The Seventeenth Ecumenical Council was, correctly speaking, the continuation of the Council of Ferrara, transferred to the Tuscan capital because of the pest; or, indeed, a continuation of the Council of Basle, which was convoked in 1431 by Martin V. In the end the last-named assembly became a revolutionary conciliabulum, and is to be judged variously, according as we consider the manner of its convocation, its membership, or its results. Generally, however, it is ranked as an ecumenical council until the decree of dissolution in 1437. After its transfer to Ferrara, the first session of the council was held 10 Jan., 1438. Eugene IV proclaimed it the regular continuation of the Council of Basle, and hence its ecumenical character is admitted by all.
The Council of Constance (1414-18) had seen the growth of a fatal theory, based on the writings of William Durandus (Guillaume Durant), John of Paris, Marsiglio of Padua, and William of Occam, i.e. the conciliar theory that proclaimed the superiority of the council over the pope. It was the outcome of much previous conflict and embitterment; was hastily voted in a time of angry confusion by an incompetent body; and, besides leading eventually to the deplorable articles of the "Declaratio Cleri Gallicani" (see GALLICANISM), almost provoked at the time new schisms. Influenced by this theory, the members of the Council of Constance promulgated in the thirty-fifth general session (9 October, 1417) five decrees, the first being the famous decree known as "Frequens", according to which an ecumenical council should be held every ten years. In other words, the council was henceforth to be a permanent, indispensable institution, that is, a kind of religious parliament meeting at regular intervals, and including amongst its members the ambassadors of Catholic sovereigns; hence the ancient papal monarchy, elective but absolute, was to give way to a constitutional oligarchy.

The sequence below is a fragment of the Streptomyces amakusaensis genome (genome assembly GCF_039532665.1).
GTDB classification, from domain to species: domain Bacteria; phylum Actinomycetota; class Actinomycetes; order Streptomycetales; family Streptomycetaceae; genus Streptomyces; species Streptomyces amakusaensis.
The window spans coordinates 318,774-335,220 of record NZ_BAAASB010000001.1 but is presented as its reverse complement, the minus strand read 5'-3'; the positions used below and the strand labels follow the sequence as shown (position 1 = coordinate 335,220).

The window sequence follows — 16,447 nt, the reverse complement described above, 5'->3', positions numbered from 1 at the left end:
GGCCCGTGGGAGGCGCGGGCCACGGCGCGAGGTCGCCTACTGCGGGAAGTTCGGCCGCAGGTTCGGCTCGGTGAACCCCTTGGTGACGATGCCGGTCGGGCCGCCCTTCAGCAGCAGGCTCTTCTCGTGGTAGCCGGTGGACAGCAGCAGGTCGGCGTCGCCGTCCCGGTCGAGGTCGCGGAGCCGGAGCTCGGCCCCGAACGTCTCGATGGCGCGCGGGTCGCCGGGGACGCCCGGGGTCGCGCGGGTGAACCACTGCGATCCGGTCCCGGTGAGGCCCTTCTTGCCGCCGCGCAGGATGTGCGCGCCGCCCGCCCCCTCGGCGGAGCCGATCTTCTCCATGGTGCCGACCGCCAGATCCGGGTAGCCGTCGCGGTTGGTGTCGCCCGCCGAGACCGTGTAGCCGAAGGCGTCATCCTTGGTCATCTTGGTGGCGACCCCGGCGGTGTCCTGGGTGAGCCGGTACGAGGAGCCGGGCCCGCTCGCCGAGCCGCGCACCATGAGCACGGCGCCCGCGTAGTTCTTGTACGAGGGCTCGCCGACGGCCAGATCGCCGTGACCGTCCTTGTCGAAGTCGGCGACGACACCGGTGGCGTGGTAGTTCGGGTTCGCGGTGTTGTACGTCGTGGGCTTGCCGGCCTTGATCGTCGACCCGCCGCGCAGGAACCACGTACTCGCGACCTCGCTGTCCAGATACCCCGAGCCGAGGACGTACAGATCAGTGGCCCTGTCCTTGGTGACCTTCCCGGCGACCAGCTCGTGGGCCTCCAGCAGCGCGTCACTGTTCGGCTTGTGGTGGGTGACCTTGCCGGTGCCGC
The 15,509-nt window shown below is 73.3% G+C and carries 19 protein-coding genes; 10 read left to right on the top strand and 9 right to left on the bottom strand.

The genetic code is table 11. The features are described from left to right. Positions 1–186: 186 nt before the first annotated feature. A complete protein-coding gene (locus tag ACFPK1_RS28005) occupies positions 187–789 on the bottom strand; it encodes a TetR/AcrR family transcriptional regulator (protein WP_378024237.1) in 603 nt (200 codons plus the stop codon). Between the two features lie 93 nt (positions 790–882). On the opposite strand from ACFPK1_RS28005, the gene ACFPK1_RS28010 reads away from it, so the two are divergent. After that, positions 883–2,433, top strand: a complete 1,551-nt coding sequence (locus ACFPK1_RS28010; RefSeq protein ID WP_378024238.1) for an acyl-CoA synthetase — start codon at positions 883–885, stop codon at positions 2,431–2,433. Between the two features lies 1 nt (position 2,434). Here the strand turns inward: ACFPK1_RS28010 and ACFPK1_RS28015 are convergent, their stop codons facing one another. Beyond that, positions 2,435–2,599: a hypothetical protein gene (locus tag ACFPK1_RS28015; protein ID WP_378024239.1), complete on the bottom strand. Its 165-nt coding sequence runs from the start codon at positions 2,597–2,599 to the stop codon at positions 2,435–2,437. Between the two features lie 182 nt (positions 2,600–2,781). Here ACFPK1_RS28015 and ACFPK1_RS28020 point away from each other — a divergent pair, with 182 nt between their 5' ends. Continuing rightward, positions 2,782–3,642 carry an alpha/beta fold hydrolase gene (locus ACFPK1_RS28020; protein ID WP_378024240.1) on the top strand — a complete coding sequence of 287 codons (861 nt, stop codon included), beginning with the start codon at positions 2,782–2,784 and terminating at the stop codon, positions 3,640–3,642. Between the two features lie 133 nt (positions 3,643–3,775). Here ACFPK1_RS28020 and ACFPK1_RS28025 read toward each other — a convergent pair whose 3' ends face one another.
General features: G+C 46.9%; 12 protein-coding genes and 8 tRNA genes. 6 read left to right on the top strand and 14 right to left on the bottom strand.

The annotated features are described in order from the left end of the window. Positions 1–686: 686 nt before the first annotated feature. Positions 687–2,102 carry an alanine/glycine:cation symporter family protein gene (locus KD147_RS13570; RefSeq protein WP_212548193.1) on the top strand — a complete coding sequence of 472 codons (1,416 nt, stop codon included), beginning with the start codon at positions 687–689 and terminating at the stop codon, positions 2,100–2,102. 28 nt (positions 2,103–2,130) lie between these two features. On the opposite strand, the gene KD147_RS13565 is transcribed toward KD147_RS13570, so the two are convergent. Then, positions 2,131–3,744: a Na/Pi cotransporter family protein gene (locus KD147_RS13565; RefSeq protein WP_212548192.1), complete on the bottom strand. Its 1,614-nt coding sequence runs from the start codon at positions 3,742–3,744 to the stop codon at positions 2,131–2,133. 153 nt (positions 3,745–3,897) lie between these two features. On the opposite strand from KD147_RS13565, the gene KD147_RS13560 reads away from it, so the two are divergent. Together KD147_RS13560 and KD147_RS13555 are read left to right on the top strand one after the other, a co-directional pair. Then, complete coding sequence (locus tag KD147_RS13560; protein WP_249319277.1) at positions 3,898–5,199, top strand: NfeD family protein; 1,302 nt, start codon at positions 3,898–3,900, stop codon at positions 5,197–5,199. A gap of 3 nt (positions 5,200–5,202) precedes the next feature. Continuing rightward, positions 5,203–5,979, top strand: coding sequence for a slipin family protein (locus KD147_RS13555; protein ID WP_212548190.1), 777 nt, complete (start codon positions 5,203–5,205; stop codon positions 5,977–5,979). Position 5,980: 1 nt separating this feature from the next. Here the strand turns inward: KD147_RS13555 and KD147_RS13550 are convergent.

While Martin V, naturally enough, refused to recognize these decrees, he was unable to make headway openly against a movement which he considered fatal. In accordance, therefore, with the decree "Frequens" he convoked an ecumenical council at Pavia for 1423, and later, yielding to popular opinion, which even many cardinals countenanced, summoned a new council at Basle to settle the difficulties raised by the anti-Hussite wars. A Bull of 1 Feb., 1431, named as president of the council Giuliano Cesarini, Cardinal of Sant' Angelo, whom the pope had sent to Germany to preach a crusade against the Hussites. Martin V died suddenly (20 February, 1431), before the Bull of convocation and the legatine faculties reached Cesarini. However, the new pope, Eugene IV (Gabriele Condolmieri), confirmed the acts of his predecessor with the reservation that further events might cause him to revoke his decision. He referred probably to the reunion of the Greek Church with Rome, discussed between Martin V and the Byzantine emperor (John Palaeologus), but put off by reason of the pope's death. Eugene IV laboured most earnestly for reunion, which he was destined to see accomplished in the Council of Ferrara-Florence. The Council of Basle had begun in a rather burlesque way. Canon Beaupère of Besançon, who had been sent from Basle to Rome, gave the pope an unfavourable and exaggerated account of the temper of the people of Basle and its environs. Eugene IV thereupon dissolved the council before the close of 1431, and convoked it anew at Bologna for the summer of 1433, providing at the same time for the participation of the Greeks. Cesarini, however, had already opened the council of Basle, and now insisted vigorously that the aforesaid papal act should be withdrawn. Yielding to the aggressive attitude of the Basle assembly, whose members proclaimed anew the conciliar theory, Eugene IV gradually modified his attitude towards them, and exhibited in general, throughout these painful dissensions, a very conciliatory temper.